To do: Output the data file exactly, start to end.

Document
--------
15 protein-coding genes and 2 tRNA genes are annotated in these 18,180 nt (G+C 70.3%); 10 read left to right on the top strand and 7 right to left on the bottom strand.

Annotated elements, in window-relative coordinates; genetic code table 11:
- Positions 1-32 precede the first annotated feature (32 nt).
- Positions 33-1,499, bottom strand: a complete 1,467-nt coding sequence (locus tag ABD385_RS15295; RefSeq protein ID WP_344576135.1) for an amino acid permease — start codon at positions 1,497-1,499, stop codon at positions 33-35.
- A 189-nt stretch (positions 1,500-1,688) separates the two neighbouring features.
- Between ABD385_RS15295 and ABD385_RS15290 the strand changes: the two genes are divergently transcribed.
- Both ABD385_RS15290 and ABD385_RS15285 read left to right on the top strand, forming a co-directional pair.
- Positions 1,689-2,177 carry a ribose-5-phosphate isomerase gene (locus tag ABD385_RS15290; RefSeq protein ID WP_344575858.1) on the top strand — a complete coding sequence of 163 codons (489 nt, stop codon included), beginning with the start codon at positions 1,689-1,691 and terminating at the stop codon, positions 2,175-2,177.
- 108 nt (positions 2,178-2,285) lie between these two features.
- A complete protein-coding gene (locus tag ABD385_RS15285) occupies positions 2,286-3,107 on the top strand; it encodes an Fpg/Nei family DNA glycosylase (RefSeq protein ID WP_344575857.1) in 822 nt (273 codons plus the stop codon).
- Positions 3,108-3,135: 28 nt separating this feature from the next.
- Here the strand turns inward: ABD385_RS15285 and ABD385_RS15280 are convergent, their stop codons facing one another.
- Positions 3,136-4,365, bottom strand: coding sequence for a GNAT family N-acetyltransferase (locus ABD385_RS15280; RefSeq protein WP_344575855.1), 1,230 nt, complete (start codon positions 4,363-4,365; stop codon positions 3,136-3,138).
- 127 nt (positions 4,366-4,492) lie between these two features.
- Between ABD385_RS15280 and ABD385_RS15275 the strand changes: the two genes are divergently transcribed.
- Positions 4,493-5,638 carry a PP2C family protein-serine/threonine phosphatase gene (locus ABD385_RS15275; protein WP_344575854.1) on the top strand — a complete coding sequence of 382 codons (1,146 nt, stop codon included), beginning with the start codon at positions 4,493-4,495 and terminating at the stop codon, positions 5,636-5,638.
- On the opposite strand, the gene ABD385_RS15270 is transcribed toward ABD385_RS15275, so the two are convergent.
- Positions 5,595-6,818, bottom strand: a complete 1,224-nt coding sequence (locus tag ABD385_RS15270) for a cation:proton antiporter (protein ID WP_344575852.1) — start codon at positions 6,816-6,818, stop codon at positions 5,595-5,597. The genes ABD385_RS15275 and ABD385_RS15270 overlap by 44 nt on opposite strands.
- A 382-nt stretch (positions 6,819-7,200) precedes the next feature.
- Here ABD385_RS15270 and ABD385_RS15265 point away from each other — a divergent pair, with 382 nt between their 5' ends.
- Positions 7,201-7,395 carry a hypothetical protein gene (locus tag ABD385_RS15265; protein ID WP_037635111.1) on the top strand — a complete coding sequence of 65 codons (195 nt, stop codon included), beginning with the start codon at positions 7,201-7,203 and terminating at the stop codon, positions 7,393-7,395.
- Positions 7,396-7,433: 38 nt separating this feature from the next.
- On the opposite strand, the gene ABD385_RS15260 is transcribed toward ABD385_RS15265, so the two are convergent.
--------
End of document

15 protein-coding genes and 2 tRNA genes are annotated in these 18,180 nt (G+C 70.3%); 10 read left to right on the top strand and 7 right to left on the bottom strand.

Annotated elements, in window-relative coordinates; genetic code table 11:
- Positions 1-32 precede the first annotated feature (32 nt).
- Positions 33-1,499, bottom strand: a complete 1,467-nt coding sequence (locus tag ABD385_RS15295; RefSeq protein ID WP_344576135.1) for an amino acid permease — start codon at positions 1,497-1,499, stop codon at positions 33-35.
- A 189-nt stretch (positions 1,500-1,688) separates the two neighbouring features.
- Between ABD385_RS15295 and ABD385_RS15290 the strand changes: the two genes are divergently transcribed.
- Both ABD385_RS15290 and ABD385_RS15285 read left to right on the top strand, forming a co-directional pair.
- Positions 1,689-2,177 carry a ribose-5-phosphate isomerase gene (locus tag ABD385_RS15290; RefSeq protein ID WP_344575858.1) on the top strand — a complete coding sequence of 163 codons (489 nt, stop codon included), beginning with the start codon at positions 1,689-1,691 and terminating at the stop codon, positions 2,175-2,177.
- 108 nt (positions 2,178-2,285) lie between these two features.
- A complete protein-coding gene (locus tag ABD385_RS15285) occupies positions 2,286-3,107 on the top strand; it encodes an Fpg/Nei family DNA glycosylase (RefSeq protein ID WP_344575857.1) in 822 nt (273 codons plus the stop codon).
- Positions 3,108-3,135: 28 nt separating this feature from the next.
- Here the strand turns inward: ABD385_RS15285 and ABD385_RS15280 are convergent, their stop codons facing one another.
- Positions 3,136-4,365, bottom strand: coding sequence for a GNAT family N-acetyltransferase (locus ABD385_RS15280; RefSeq protein WP_344575855.1), 1,230 nt, complete (start codon positions 4,363-4,365; stop codon positions 3,136-3,138).
- 127 nt (positions 4,366-4,492) lie between these two features.
- Between ABD385_RS15280 and ABD385_RS15275 the strand changes: the two genes are divergently transcribed.
- Positions 4,493-5,638 carry a PP2C family protein-serine/threonine phosphatase gene (locus ABD385_RS15275; protein WP_344575854.1) on the top strand — a complete coding sequence of 382 codons (1,146 nt, stop codon included), beginning with the start codon at positions 4,493-4,495 and terminating at the stop codon, positions 5,636-5,638.
- On the opposite strand, the gene ABD385_RS15270 is transcribed toward ABD385_RS15275, so the two are convergent.
- Positions 5,595-6,818, bottom strand: a complete 1,224-nt coding sequence (locus tag ABD385_RS15270) for a cation:proton antiporter (protein ID WP_344575852.1) — start codon at positions 6,816-6,818, stop codon at positions 5,595-5,597. The genes ABD385_RS15275 and ABD385_RS15270 overlap by 44 nt on opposite strands.
- A 382-nt stretch (positions 6,819-7,200) precedes the next feature.
- Here ABD385_RS15270 and ABD385_RS15265 point away from each other — a divergent pair, with 382 nt between their 5' ends.
- Positions 7,201-7,395 carry a hypothetical protein gene (locus tag ABD385_RS15265; protein ID WP_037635111.1) on the top strand — a complete coding sequence of 65 codons (195 nt, stop codon included), beginning with the start codon at positions 7,201-7,203 and terminating at the stop codon, positions 7,393-7,395.
- Positions 7,396-7,433: 38 nt separating this feature from the next.
- On the opposite strand, the gene ABD385_RS15260 is transcribed toward ABD385_RS15265, so the two are convergent.